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  • Writer's picturealisonbonifacy

Classic Crème Brûlée

Updated: Mar 25, 2021

Crème brûlée has always been one of my favorites because they are just heavenly when done well. I ordered a kitchen torch a year ago and told my husband I was determined to make my own. Well, the torch sat untouched for five months until I finally got up the nerve to give it a shot. And I was shocked at how easy it was! I’ve made up for lost time and have since made five batches of crème brûlée, tweaking the recipe each time.

This recipe is quite simple although I have three notes to keep in mind. The first is the cooking time. The temperature and time in this recipe work for me, but the exact cooking time will depend on your oven and on the size and depth of your ramekins. The deeper the dish, the longer they will need to cook. Check and leave them in a little longer if the custard is not yet set.

The second is about the advantage of a kitchen torch. I typically don’t like to post recipes that require special tools. Below, I have included how to caramelize the tops without a torch, but I strongly preferred the caramelization from the kitchen torch over how they turned out from putting them under the broiler. You can get a kitchen torch for $20 (at Bed Bath and Beyond for example) that can be used for many other things as well! Adding a crispy top to gratin potatoes or mac & cheese, searing meat, blackening peppers or tomatoes, making s’mores … it doesn’t need to be a tool that simply takes up space. To get the crunchy, golden layer that makes a crème brûlée so much fun to crack into, I highly recommend using a torch.

The last is that I suggest making the custards the day before you plan to serve them. The custard sets better with more time in the refrigerator.

Cooking Chez Moi, French desserts, creme brûlée, creme brulee, creme brûlée recipes, French recipes, making creme brulee

Classic Crème Brûlée

Servings: 5-6

Active time: 25 minutes

Cooking time: 30-40 minutes

Need: 6-ounce ramekins or shallow dishes (1-inch high, 4-inch in diameter), kitchen torch (preferably)

1 ½ cups (350 ml) 2% or whole milk (lait demi-écrémé in France)

1 ½ cups (350 ml) heavy cream (at least 30% fat, crème liquid in France)

1 or 2 vanilla beans (or 2 teaspoons vanilla extract)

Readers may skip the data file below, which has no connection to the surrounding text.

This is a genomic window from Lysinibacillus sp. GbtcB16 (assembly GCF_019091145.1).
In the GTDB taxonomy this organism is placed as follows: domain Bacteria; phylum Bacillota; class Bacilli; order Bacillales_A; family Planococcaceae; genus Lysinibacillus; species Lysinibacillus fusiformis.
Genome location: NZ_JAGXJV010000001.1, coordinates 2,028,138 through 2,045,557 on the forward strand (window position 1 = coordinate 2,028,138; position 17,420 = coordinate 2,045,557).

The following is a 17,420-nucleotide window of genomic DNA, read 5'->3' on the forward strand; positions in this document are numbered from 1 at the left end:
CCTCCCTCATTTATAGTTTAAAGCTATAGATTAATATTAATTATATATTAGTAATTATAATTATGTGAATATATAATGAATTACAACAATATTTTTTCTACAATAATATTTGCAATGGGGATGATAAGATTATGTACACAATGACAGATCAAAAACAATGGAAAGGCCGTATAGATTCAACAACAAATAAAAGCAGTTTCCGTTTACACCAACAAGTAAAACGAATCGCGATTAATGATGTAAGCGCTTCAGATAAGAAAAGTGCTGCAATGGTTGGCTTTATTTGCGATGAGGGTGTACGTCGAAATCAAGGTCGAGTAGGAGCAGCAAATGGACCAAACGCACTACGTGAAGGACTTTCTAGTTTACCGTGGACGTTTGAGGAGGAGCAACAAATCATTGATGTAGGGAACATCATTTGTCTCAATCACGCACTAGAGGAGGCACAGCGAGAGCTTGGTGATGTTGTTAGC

Dash of salt

¾ cup (120 g) granulated sugar + more for the topping

7 egg yolks

Preheat the oven to 325° F (160°C).

Pour the milk and heavy cream into a saucepan. Using a sharp knife, cut the vanilla bean in

half lengthwise and scrape the seeds into the saucepan. Put the vanilla bean into the liquid as well and add a dash of salt. Cook the milk mixture over medium heat for about 10 minutes or until fragrant and just starting to bubble. Take off heat.

In a large heatproof bowl, whisk the sugar with the egg yolks until the mixture is a frothy light-yellow color.

Discard the vanilla bean halves from the milk mixture. Pour about ¼ of the mixture into the bowl with the sugar and egg yolks and whisk to combine. Add the rest of the liquid, whisking constantly (so the eggs don’t curdle) until smooth.

Place the ramekins in a large, high-rimmed baking dish or roasting pan. Pour the cream mixture almost to the top of the ramekins. Pour hot water in the baking dish so that it

Cooking Chez Moi, French desserts, creme brûlée, creme brulee, creme brûlée recipes, French recipes, making creme brulee

reaches about halfway up the sides of the ramekins. Carefully place in the oven.

Check them after 30 minutes, but mine normally take 40. They are ready to be taken out of the oven when the custards are just barely set and wobble only slightly when gently shaken. Let cool completely. Refrigerate for at least 4 hours and up to 4 days. Best to do the day before serving if possible.

Just before serving, take the custards out of the refrigerator. Cover each custard with a thin layer of sugar (cassonade in France) – about 1-2 teaspoons for each. Use a kitchen torch to caramelize the top of each custard until browned and bubbly. Let sit for 1 minute to let the tops harden then serve. If you put them back in the refrigerator after caramelizing the tops, they will lose their crunch and just be a tasty custard.

If you do not have a kitchen torch, place the sugar-topped ramekins in the oven about 2-3 inches from the top and turn on the broiler. Broil for about 5 minutes or until the sugar is melted and browned. Remove from the oven, let sit for 1 minute and serve.

And bon appétit!

198 views2 comments


Feb 15, 2021

That was an innovative solution to the torch problem! Hope your Valentine's Day treat was delicious!


Feb 13, 2021

I love Creme Brûlée. Agree that the torch is the best way to caramelize the sugar. Mine stopped working so....I caramelized the sugar in a saucepan and poured it on. OK, but

too thick. Off to the store to buy a new torch and then try your recipe. ❤️ day treat.

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